The increase of mobile devices has changed the world as we know it, as businesses have needed to adapt and become more mobile-friendly. Beacon technology could have a similar impact in the travel industry and beyond.
Evan Schwartz, CEO of ActionX, a mobile app and cross-screen retargeting company, certainly sees the potential in the technology. The technology has been gaining steam in the last few years, Schwartz said, but it’s about to “explode” in 2015.
The draw of beacon technology to businesses is simple. You aren’t communicating with consumers across a TV screen, where they could be miles away from your business. You are communicating with them at the selling location itself. Retailers have begun to introduce the technology to the public, and it’s starting to make its way into the travel industry, with hotels, airports and airlines beginning to use it.
Miami International Airport, for example, recently launched a new app that uses beacons to help consumers find the correct gate for departure while sending them notifications on their mobile devices for restaurant and retail deals while they’re traveling through the airport.
Marriott International now features beacon technology at 14 of its properties in the United States since unveiling the technology in July 2014. The LocalPerks initiative is available exclusively to Marriott Rewards members, making Marriott Rewards the first major hotel loyalty program to offer geo-targeted, mobile offers during a guest’s stay.
Virgin Atlantic ran a trial in May 2014 for Upper Class passengers at London Heathrow Airport using Apple’s iBeacon technology. Upper Class passengers had the opportunity to receive special partner offers as they passed through the airport, such as 0 percent commission at a MoneyCorp currency exchange booth. At the time, Reuben Arnold, brand and customer engagement director for Virgin Atlantic, said the airline had only “skimmed the surface” of the technology, exploring the ability to notify customers of open appointments at the Clubhouse spa or introduce crew members as they board their flight.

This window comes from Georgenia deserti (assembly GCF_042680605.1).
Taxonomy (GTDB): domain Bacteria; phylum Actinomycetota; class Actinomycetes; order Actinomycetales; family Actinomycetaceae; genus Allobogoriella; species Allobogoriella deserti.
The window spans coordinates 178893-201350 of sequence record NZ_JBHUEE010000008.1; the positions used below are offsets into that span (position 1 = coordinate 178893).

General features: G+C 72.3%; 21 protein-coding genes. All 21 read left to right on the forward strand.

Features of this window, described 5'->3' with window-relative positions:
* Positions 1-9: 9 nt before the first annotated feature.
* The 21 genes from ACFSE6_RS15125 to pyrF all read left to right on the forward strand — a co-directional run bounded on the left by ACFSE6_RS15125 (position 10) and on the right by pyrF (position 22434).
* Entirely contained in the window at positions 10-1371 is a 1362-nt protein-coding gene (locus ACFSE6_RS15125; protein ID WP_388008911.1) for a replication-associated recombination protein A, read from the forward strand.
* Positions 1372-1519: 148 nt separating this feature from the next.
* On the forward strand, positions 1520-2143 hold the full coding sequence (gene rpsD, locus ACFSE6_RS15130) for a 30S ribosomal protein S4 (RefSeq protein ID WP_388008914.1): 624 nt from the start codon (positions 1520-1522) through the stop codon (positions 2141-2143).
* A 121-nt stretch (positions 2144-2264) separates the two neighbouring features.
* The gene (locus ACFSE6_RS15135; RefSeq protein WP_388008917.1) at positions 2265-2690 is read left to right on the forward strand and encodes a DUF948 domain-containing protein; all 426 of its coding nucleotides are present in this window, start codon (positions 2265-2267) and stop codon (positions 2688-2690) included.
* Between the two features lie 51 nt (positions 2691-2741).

Beacon technology makes a lot of sense because it almost works like a business owner standing outside and inviting customers in: it’s directly targeting customers at the point of sale. In fact, Schwartz told TravelPulse back in October that the clients ActionX works with are no longer content with a boost in app downloads—they want to see a clear indication of a boost in revenue. In that sense, beacon technology is naturally a new way of doing just that.
Sarah Bradley, director of Marriott Rewards Digital Strategy and leader of the LocalPerks initiative, told TravelPulse in December: “Installing beacons is a relatively simple process, but the strategy behind their placement and how to trigger the messages is more complex then we had expected,” Bradley said at the time. “The number of outlets, the layout of the hotel and the type of business the hotel drives all impact the placement and message strategy. We have learned quickly, however, and our core team has done a fantastic job of creating a unique experience.”
Similar to personalized online marketing these days, advertisers using beacon technology don’t want to bombard consumers with offers, Schwartz noted. They are targeting them for a reason: It could genuinely be of interest to the consumer. And as travelers move across this wondrous world, beacon technology is only a natural fit for the travel industry.